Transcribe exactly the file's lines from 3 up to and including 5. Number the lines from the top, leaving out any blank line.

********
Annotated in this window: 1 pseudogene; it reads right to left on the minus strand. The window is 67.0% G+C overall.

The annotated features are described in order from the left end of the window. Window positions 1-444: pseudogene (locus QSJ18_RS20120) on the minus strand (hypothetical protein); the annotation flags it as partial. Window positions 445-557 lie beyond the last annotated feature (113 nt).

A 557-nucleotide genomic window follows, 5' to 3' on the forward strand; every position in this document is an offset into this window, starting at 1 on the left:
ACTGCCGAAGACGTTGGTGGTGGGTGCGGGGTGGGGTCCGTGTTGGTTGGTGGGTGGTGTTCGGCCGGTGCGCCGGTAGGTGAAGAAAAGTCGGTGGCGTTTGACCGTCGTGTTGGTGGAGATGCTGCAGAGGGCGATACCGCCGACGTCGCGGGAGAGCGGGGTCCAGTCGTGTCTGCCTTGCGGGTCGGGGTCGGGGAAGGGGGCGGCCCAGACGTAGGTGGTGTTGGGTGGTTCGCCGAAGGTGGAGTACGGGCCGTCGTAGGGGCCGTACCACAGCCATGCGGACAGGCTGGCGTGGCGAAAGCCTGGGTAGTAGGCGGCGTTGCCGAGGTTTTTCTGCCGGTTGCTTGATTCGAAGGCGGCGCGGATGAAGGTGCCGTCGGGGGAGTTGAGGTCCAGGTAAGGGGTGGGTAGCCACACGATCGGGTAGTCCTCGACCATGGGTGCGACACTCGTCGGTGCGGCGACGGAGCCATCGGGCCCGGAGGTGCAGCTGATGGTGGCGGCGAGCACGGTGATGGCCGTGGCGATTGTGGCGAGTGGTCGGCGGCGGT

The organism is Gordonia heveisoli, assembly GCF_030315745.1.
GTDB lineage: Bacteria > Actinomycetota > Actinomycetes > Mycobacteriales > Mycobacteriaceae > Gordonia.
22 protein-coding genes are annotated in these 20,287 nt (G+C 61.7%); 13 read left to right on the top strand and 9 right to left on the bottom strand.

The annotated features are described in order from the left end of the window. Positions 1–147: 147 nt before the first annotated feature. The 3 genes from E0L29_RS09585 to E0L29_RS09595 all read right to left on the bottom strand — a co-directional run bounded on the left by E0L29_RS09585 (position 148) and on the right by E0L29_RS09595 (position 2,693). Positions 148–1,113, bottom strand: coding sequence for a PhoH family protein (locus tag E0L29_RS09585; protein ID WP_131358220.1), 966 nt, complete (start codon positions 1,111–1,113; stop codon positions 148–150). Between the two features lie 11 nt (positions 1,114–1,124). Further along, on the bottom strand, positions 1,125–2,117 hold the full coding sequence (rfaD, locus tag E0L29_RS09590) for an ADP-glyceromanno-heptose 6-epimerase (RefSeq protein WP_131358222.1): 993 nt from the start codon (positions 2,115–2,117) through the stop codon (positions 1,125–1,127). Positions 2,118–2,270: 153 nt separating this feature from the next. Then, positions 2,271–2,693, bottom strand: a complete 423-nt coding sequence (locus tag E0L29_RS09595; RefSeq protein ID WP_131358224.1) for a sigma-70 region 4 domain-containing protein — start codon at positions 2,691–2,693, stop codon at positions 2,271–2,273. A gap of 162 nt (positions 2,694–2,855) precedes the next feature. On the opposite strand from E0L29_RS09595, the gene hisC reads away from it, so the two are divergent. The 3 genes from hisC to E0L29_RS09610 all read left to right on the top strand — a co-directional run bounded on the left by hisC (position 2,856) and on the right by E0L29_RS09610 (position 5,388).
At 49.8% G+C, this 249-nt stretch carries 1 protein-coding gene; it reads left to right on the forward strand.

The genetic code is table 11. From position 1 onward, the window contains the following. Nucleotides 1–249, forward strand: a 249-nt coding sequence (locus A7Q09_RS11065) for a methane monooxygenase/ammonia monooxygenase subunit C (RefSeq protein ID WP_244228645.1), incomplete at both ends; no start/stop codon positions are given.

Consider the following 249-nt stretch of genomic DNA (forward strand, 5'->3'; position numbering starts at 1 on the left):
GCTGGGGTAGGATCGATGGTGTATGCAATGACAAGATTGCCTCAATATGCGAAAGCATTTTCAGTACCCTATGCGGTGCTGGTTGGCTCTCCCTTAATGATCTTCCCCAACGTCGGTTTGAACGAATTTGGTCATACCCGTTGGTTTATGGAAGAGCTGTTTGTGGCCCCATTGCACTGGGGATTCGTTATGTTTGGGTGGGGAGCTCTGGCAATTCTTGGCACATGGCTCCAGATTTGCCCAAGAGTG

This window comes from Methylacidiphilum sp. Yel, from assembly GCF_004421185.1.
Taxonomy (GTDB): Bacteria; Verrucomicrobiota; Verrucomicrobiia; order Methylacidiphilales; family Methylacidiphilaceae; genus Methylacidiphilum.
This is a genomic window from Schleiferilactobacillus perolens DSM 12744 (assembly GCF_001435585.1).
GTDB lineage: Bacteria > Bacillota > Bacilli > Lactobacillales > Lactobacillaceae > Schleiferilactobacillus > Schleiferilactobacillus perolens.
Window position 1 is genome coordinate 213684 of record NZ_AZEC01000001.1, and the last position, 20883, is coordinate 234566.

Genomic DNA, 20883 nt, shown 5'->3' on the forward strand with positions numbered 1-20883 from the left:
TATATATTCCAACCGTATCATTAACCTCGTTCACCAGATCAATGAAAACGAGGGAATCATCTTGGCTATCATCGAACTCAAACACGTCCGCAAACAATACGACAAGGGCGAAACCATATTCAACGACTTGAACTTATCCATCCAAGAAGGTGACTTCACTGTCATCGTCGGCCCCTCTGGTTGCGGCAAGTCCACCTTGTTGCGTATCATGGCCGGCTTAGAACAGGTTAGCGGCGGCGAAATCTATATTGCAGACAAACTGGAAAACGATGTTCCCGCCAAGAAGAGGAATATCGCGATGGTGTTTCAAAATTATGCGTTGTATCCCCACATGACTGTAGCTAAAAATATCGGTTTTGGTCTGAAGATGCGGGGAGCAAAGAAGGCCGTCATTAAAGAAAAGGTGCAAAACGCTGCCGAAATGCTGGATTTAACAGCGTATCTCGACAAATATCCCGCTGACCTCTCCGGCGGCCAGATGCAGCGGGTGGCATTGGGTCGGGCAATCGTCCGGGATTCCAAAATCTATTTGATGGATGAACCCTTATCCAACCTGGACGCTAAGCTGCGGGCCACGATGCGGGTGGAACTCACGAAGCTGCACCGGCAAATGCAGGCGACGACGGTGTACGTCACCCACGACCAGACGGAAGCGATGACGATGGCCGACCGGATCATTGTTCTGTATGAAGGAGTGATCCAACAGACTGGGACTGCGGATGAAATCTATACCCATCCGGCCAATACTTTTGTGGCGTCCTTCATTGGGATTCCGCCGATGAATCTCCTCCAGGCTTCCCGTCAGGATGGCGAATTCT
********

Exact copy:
A 557-nucleotide genomic window follows, 5' to 3' on the forward strand; every position in this document is an offset into this window, starting at 1 on the left:
ACTGCCGAAGACGTTGGTGGTGGGTGCGGGGTGGGGTCCGTGTTGGTTGGTGGGTGGTGTTCGGCCGGTGCGCCGGTAGGTGAAGAAAAGTCGGTGGCGTTTGACCGTCGTGTTGGTGGAGATGCTGCAGAGGGCGATACCGCCGACGTCGCGGGAGAGCGGGGTCCAGTCGTGTCTGCCTTGCGGGTCGGGGTCGGGGAAGGGGGCGGCCCAGACGTAGGTGGTGTTGGGTGGTTCGCCGAAGGTGGAGTACGGGCCGTCGTAGGGGCCGTACCACAGCCATGCGGACAGGCTGGCGTGGCGAAAGCCTGGGTAGTAGGCGGCGTTGCCGAGGTTTTTCTGCCGGTTGCTTGATTCGAAGGCGGCGCGGATGAAGGTGCCGTCGGGGGAGTTGAGGTCCAGGTAAGGGGTGGGTAGCCACACGATCGGGTAGTCCTCGACCATGGGTGCGACACTCGTCGGTGCGGCGACGGAGCCATCGGGCCCGGAGGTGCAGCTGATGGTGGCGGCGAGCACGGTGATGGCCGTGGCGATTGTGGCGAGTGGTCGGCGGCGGT

The organism is Gordonia heveisoli, assembly GCF_030315745.1.